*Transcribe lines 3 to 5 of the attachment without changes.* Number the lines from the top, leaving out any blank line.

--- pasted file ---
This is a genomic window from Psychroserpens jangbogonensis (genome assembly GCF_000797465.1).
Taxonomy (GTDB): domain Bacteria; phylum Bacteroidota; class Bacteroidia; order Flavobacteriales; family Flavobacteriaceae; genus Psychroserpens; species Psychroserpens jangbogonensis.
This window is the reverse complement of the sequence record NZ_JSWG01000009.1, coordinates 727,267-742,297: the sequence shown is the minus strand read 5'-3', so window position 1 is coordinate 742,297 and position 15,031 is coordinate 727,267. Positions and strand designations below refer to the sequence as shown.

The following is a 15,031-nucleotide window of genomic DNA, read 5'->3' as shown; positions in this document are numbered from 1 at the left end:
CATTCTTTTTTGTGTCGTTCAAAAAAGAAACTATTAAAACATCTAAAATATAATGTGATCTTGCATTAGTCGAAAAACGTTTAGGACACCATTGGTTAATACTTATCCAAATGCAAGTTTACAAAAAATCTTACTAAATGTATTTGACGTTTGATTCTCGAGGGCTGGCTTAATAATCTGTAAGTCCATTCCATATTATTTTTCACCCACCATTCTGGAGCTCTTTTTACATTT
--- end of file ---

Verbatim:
This window is the reverse complement of the sequence record NZ_JSWG01000009.1, coordinates 727,267-742,297: the sequence shown is the minus strand read 5'-3', so window position 1 is coordinate 742,297 and position 15,031 is coordinate 727,267. Positions and strand designations below refer to the sequence as shown.

The following is a 15,031-nucleotide window of genomic DNA, read 5'->3' as shown; positions in this document are numbered from 1 at the left end:
CATTCTTTTTTGTGTCGTTCAAAAAAGAAACTATTAAAACATCTAAAATATAATGTGATCTTGCATTAGTCGAAAAACGTTTAGGACACCATTGGTTAATACTTATCCAAATGCAAGTTTACAAAAAATCTTACTAAATGTATTTGACGTTTGATTCTCGAGGGCTGGCTTAATAATCTGTAAGTCCATTCCATATTATTTTTCACCCACCATTCTGGAGCTCTTTTTACATTT